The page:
In his mind, he is the hero of the story. In his mind, his victims deserve everything they get—and then some. I’ve written everything from revenge-seeking villains to bad guys who are clean out of their minds to ones who know they’re motivated by money. But they all believe that what they’re doing is validated by their situation.

The romance shouldn’t outweigh the suspense.
Or vice versa. Finding a balance isn’t always easy, but any romantic suspense should have equal parts of both. Like in every romance, the hero and heroine must have a conflict—a reason they can’t/won’t be together. And that conflict has to build right along with the suspense. They should match each other so that as the suspense heightens so does the romantic conflict.

The story has to develop and grow.
Each event and plot point has to lead to an eventual black moment—that situation where it seems impossible that the hero and heroine will work out their conflicts and that the bad guy is going to win. If these things don’t happen at exactly the same time, they should definitely happen back-to-back. As I mentioned, the romance and the suspense should run at the same pace.

Finally, the romantic and suspense conflicts must be resolved.
A romance isn’t a romance without a happy ending. So they’ll have to defeat the villain and work through their romantic issues by the end of the book. This one is non-negotiable. At least for my editor. And for me as a reader.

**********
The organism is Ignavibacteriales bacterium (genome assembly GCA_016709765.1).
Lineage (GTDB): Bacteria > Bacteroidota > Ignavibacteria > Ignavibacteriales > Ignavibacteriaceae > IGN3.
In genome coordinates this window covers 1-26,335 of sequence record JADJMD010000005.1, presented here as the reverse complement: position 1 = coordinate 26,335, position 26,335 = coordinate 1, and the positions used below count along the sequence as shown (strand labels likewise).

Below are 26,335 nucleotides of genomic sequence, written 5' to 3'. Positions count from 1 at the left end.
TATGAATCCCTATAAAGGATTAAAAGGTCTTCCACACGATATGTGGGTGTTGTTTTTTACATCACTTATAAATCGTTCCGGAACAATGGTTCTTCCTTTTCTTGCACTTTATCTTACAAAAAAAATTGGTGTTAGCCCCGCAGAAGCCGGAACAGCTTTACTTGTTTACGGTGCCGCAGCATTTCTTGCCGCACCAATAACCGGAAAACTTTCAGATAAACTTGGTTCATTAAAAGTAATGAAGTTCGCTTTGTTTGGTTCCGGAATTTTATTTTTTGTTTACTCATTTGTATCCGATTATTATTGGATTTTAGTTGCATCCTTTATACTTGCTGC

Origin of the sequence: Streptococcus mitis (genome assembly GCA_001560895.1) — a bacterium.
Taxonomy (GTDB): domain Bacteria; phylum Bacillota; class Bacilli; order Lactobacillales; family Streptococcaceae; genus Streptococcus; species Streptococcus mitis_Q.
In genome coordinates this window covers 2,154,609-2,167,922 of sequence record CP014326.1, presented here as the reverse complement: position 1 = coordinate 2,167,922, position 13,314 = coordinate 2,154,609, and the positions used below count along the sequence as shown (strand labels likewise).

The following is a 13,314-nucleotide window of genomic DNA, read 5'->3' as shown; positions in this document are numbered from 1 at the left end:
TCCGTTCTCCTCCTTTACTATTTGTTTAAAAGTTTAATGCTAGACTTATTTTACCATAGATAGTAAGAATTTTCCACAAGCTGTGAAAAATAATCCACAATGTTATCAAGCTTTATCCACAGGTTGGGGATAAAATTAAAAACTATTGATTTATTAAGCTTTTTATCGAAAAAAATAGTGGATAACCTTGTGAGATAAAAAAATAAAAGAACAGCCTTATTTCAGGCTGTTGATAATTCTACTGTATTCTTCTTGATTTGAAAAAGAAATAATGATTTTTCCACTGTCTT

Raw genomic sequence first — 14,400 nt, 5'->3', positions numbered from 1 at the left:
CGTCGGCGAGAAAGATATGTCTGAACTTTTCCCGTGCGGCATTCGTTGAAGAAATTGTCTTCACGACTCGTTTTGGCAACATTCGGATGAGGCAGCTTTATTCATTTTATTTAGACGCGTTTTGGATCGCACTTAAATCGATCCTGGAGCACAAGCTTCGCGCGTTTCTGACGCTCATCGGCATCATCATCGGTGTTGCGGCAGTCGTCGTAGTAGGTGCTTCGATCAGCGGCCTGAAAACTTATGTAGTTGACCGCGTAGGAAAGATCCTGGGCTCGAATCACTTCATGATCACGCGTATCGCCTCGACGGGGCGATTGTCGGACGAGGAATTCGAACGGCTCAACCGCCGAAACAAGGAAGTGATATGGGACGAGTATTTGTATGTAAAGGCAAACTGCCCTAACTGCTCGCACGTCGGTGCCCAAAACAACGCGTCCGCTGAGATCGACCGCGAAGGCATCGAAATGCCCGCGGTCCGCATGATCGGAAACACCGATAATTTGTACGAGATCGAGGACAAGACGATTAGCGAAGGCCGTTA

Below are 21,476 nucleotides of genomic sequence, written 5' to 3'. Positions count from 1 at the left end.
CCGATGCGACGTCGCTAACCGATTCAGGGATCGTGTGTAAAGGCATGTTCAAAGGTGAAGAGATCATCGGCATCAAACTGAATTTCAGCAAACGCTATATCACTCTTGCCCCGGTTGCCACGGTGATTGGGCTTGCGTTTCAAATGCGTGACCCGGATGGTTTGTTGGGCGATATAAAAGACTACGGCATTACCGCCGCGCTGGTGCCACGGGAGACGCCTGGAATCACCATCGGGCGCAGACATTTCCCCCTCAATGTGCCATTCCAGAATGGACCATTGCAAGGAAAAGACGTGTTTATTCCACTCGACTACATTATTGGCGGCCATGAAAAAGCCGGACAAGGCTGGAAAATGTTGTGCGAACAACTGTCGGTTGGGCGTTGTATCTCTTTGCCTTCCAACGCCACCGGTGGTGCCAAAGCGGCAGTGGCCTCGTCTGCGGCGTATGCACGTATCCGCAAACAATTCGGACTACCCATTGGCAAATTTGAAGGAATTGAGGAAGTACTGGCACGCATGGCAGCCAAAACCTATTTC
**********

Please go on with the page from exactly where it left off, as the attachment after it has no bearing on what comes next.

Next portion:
I’m not going to lie. I’m not an expert. And I’m still trialing and erroring more than I’d like to admit. And I still think it’s the best way to learn. But I am pleased to report that my editor says, “Nope,” a lot less than she did when I first started this writing adventure.


LizjohnsonBy day Liz Johnson works as a marketing manager, and she makes time to write late at night. Liz is the author of nine novels—including her first contemporary romance, The Red Door Inn, and her most recent romantic suspense, Navy SEAL Security—and a New York Times bestselling novella. She makes her home in Nashville, where she enjoys exploring local music, theater, and making frequent trips to Arizona to dote on her nieces and nephews. She writes stories of true love filled with heart, humor, and happily ever afters. Connect with her at or

9780800724023About The Red Door Inn: Marie Carrington is broke, desperate, and hoping to find sanctuary on Prince Edward Island while decorating a renovated bed-and-breakfast. Seth Sloane moved three thousand miles to help restore his uncle’s Victorian B and B–and to forget about the fiancée who broke his heart. He wasn’t expecting to have to babysit a woman with a taste for expensive antiques and a bewildering habit of jumping every time he brushes past her.

The only thing Marie and Seth agree on is that getting the Red Door Inn ready to open in just two months will take everything they’ve got—and they have to find a way to work together. In the process, they may find something infinitely sweeter than they ever imagined on this island of dreams.